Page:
Fake or Fortune?


Series 3 - Episode 4 Gainsborough



“In my bones, I feel this is by Gainsborough,” insists Philip Mould, gazing at a wispy landscape painted on paper and then stuck to a canvas. And as a man with past form on finding ill-gotten Gainsboroughs, his bones are worth listening to. But the scientific evidence of electron microscopes and X-rays and spectrum analysers (or somesuch) may count for more in the end.

Our merry band of art detectives is trying to prove that two paintings of doubtful attribution are by Gainsborough: both are in public collections, so if they stand up to analysis, it will be a gain for the nation. In the end it comes down to the opinion of one scholarly eye, that of the imposing Hugh Belsey.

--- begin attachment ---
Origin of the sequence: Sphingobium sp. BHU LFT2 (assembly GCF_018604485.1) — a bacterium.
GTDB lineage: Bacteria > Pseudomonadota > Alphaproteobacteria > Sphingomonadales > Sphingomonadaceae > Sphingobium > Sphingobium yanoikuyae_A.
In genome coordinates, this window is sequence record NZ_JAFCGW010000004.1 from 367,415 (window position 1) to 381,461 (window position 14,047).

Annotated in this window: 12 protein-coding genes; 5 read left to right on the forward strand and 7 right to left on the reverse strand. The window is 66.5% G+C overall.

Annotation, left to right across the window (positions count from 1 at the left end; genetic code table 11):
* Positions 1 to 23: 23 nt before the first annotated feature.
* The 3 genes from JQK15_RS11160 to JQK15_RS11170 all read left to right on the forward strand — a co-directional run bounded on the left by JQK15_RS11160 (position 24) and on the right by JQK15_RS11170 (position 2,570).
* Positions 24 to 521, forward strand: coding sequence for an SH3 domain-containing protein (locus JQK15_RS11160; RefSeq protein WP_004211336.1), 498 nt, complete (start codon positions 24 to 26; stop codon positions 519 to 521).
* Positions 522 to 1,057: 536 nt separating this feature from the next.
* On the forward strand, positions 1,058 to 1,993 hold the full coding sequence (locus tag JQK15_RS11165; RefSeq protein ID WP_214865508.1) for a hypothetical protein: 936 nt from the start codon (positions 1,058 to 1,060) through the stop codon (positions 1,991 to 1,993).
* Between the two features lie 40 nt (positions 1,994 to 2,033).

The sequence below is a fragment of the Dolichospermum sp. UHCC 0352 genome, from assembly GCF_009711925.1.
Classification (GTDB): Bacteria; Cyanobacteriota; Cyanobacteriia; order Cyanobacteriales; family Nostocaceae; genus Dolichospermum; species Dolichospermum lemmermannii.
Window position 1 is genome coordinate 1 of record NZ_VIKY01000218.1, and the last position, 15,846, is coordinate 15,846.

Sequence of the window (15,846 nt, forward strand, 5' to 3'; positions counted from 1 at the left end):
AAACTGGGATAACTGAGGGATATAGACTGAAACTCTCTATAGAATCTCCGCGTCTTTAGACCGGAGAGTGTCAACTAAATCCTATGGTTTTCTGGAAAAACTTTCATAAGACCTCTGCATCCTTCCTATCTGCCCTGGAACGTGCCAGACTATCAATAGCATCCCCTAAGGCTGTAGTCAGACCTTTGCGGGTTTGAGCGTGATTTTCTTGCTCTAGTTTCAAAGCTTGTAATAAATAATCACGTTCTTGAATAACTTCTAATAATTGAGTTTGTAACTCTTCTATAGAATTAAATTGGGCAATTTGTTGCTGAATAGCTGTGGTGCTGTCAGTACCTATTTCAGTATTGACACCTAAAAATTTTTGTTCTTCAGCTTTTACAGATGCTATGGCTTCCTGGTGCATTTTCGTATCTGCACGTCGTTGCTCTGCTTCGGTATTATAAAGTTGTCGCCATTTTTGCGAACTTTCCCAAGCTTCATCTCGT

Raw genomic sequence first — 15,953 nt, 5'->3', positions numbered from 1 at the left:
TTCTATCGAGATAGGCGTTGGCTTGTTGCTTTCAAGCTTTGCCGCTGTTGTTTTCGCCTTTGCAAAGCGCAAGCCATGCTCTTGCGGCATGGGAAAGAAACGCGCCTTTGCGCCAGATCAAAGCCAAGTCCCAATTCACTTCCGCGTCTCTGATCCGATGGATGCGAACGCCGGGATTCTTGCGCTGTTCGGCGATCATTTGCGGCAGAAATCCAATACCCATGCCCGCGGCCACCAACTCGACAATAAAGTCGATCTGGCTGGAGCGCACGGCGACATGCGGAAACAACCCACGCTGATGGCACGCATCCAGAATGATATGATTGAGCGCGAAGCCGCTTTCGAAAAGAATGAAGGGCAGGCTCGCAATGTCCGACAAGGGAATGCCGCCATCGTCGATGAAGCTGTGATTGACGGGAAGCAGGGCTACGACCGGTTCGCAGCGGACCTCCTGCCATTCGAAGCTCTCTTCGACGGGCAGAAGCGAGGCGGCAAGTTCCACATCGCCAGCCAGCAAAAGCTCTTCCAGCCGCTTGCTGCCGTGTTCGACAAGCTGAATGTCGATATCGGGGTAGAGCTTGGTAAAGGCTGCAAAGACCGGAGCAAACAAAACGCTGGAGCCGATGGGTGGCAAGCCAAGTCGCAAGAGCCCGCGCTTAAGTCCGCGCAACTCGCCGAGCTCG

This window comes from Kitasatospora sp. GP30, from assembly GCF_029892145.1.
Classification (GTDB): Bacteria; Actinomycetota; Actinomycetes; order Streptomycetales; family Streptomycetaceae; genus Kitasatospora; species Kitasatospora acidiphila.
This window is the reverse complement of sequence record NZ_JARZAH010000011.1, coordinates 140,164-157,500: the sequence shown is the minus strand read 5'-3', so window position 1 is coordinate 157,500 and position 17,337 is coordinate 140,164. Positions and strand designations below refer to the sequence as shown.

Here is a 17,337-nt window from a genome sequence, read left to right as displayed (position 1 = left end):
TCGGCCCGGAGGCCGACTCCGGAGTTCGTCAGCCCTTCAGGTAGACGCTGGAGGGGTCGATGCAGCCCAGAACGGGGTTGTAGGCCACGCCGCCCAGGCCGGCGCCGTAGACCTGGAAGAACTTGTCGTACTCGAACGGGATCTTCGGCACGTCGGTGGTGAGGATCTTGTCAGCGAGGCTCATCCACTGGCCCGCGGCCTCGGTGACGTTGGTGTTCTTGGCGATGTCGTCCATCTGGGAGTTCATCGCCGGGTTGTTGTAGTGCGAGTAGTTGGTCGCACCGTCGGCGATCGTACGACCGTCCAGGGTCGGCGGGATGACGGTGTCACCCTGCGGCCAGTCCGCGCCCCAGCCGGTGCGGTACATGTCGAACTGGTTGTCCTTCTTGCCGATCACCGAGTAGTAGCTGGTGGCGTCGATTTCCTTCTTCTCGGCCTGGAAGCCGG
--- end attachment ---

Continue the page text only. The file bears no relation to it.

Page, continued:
The focus turns to Britain's public art collections, in which 17,000 paintings are listed as `artist unknown'. From these Philip Mould and his research director Bendor Grosvenor identify several works they believe are by Thomas Gainsborough. They choose two paintings, the first being an 18th-century portrait of St Albans mayor Joseph Gape that Bendor thinks dates back to the artist's days as a high-society portrait painter - although he'll need to convince the world's leading Gainsborough expert. Philip's choice is a rare landscape, painted when the artist was experimenting with dreamlike scenes. But why is conservationist Aviva Burnstock troubled by a distinctive blue pigment? Last in the series.
Education Arts